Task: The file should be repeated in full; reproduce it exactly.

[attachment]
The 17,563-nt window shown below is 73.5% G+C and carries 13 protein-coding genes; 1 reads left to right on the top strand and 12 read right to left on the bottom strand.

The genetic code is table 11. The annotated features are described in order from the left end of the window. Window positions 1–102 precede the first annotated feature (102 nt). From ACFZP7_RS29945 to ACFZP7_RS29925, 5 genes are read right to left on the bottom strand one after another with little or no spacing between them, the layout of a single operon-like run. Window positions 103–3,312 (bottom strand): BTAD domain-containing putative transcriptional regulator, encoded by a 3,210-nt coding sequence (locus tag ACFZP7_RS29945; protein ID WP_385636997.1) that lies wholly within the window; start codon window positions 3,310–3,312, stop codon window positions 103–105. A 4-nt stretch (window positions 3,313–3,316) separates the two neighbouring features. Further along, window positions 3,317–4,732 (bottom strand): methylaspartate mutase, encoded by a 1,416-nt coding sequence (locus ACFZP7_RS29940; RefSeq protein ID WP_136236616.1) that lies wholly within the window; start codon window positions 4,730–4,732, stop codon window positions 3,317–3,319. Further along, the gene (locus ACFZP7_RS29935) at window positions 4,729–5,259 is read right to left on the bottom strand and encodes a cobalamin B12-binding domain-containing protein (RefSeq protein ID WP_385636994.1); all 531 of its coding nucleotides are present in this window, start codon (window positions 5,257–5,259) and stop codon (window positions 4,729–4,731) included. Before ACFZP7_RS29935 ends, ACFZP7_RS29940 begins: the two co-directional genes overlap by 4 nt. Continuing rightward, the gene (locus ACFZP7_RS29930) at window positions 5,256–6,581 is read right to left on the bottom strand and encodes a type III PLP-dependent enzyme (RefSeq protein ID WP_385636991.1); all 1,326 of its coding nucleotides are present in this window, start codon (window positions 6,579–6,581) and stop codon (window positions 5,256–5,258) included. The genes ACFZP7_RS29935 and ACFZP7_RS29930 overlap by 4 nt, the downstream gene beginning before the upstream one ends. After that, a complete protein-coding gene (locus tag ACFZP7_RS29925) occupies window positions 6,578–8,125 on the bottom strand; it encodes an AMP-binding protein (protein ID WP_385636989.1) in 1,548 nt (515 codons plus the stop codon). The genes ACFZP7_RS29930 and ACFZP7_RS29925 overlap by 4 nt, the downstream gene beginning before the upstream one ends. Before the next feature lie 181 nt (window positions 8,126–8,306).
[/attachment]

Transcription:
The 17,563-nt window shown below is 73.5% G+C and carries 13 protein-coding genes; 1 reads left to right on the top strand and 12 read right to left on the bottom strand.

The genetic code is table 11. The annotated features are described in order from the left end of the window. Window positions 1–102 precede the first annotated feature (102 nt). From ACFZP7_RS29945 to ACFZP7_RS29925, 5 genes are read right to left on the bottom strand one after another with little or no spacing between them, the layout of a single operon-like run. Window positions 103–3,312 (bottom strand): BTAD domain-containing putative transcriptional regulator, encoded by a 3,210-nt coding sequence (locus tag ACFZP7_RS29945; protein ID WP_385636997.1) that lies wholly within the window; start codon window positions 3,310–3,312, stop codon window positions 103–105. A 4-nt stretch (window positions 3,313–3,316) separates the two neighbouring features. Further along, window positions 3,317–4,732 (bottom strand): methylaspartate mutase, encoded by a 1,416-nt coding sequence (locus ACFZP7_RS29940; RefSeq protein ID WP_136236616.1) that lies wholly within the window; start codon window positions 4,730–4,732, stop codon window positions 3,317–3,319. Further along, the gene (locus ACFZP7_RS29935) at window positions 4,729–5,259 is read right to left on the bottom strand and encodes a cobalamin B12-binding domain-containing protein (RefSeq protein ID WP_385636994.1); all 531 of its coding nucleotides are present in this window, start codon (window positions 5,257–5,259) and stop codon (window positions 4,729–4,731) included. Before ACFZP7_RS29935 ends, ACFZP7_RS29940 begins: the two co-directional genes overlap by 4 nt. Continuing rightward, the gene (locus ACFZP7_RS29930) at window positions 5,256–6,581 is read right to left on the bottom strand and encodes a type III PLP-dependent enzyme (RefSeq protein ID WP_385636991.1); all 1,326 of its coding nucleotides are present in this window, start codon (window positions 6,579–6,581) and stop codon (window positions 5,256–5,258) included. The genes ACFZP7_RS29935 and ACFZP7_RS29930 overlap by 4 nt, the downstream gene beginning before the upstream one ends. After that, a complete protein-coding gene (locus tag ACFZP7_RS29925) occupies window positions 6,578–8,125 on the bottom strand; it encodes an AMP-binding protein (protein ID WP_385636989.1) in 1,548 nt (515 codons plus the stop codon). The genes ACFZP7_RS29930 and ACFZP7_RS29925 overlap by 4 nt, the downstream gene beginning before the upstream one ends. Before the next feature lie 181 nt (window positions 8,126–8,306).